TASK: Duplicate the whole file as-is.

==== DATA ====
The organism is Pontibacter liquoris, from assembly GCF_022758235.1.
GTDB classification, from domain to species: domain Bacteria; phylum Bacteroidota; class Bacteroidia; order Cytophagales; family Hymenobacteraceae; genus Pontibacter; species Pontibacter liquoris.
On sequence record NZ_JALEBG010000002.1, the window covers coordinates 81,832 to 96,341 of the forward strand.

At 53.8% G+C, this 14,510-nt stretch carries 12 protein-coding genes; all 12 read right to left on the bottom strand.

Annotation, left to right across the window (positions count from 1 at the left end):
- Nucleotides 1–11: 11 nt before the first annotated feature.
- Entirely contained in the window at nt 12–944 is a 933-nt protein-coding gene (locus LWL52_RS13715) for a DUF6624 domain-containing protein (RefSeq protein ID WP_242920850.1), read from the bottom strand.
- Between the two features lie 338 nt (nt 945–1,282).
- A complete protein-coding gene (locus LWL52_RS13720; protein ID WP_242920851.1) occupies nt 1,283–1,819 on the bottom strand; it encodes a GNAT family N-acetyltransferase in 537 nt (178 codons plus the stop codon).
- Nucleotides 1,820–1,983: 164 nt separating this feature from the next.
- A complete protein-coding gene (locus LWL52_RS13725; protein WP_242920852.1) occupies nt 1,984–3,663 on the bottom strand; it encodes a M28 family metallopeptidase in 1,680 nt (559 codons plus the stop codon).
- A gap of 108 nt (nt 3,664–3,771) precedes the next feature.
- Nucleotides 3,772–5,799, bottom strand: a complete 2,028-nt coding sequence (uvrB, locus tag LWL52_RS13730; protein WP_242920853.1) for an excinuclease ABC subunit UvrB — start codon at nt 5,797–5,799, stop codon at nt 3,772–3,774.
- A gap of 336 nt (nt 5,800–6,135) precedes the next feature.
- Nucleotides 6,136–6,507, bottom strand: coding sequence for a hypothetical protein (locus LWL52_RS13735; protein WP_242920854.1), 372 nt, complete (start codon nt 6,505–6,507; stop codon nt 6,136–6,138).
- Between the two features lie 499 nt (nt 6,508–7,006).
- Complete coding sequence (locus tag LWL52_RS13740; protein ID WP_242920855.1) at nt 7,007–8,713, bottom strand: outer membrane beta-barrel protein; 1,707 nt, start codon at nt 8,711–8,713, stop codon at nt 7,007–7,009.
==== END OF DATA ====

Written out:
The organism is Pontibacter liquoris, from assembly GCF_022758235.1.
GTDB classification, from domain to species: domain Bacteria; phylum Bacteroidota; class Bacteroidia; order Cytophagales; family Hymenobacteraceae; genus Pontibacter; species Pontibacter liquoris.
On sequence record NZ_JALEBG010000002.1, the window covers coordinates 81,832 to 96,341 of the forward strand.

At 53.8% G+C, this 14,510-nt stretch carries 12 protein-coding genes; all 12 read right to left on the bottom strand.

Annotation, left to right across the window (positions count from 1 at the left end):
- Nucleotides 1–11: 11 nt before the first annotated feature.
- Entirely contained in the window at nt 12–944 is a 933-nt protein-coding gene (locus LWL52_RS13715) for a DUF6624 domain-containing protein (RefSeq protein ID WP_242920850.1), read from the bottom strand.
- Between the two features lie 338 nt (nt 945–1,282).
- A complete protein-coding gene (locus LWL52_RS13720; protein ID WP_242920851.1) occupies nt 1,283–1,819 on the bottom strand; it encodes a GNAT family N-acetyltransferase in 537 nt (178 codons plus the stop codon).
- Nucleotides 1,820–1,983: 164 nt separating this feature from the next.
- A complete protein-coding gene (locus LWL52_RS13725; protein WP_242920852.1) occupies nt 1,984–3,663 on the bottom strand; it encodes a M28 family metallopeptidase in 1,680 nt (559 codons plus the stop codon).
- A gap of 108 nt (nt 3,664–3,771) precedes the next feature.
- Nucleotides 3,772–5,799, bottom strand: a complete 2,028-nt coding sequence (uvrB, locus tag LWL52_RS13730; protein WP_242920853.1) for an excinuclease ABC subunit UvrB — start codon at nt 5,797–5,799, stop codon at nt 3,772–3,774.
- A gap of 336 nt (nt 5,800–6,135) precedes the next feature.
- Nucleotides 6,136–6,507, bottom strand: coding sequence for a hypothetical protein (locus LWL52_RS13735; protein WP_242920854.1), 372 nt, complete (start codon nt 6,505–6,507; stop codon nt 6,136–6,138).
- Between the two features lie 499 nt (nt 6,508–7,006).
- Complete coding sequence (locus tag LWL52_RS13740; protein ID WP_242920855.1) at nt 7,007–8,713, bottom strand: outer membrane beta-barrel protein; 1,707 nt, start codon at nt 8,711–8,713, stop codon at nt 7,007–7,009.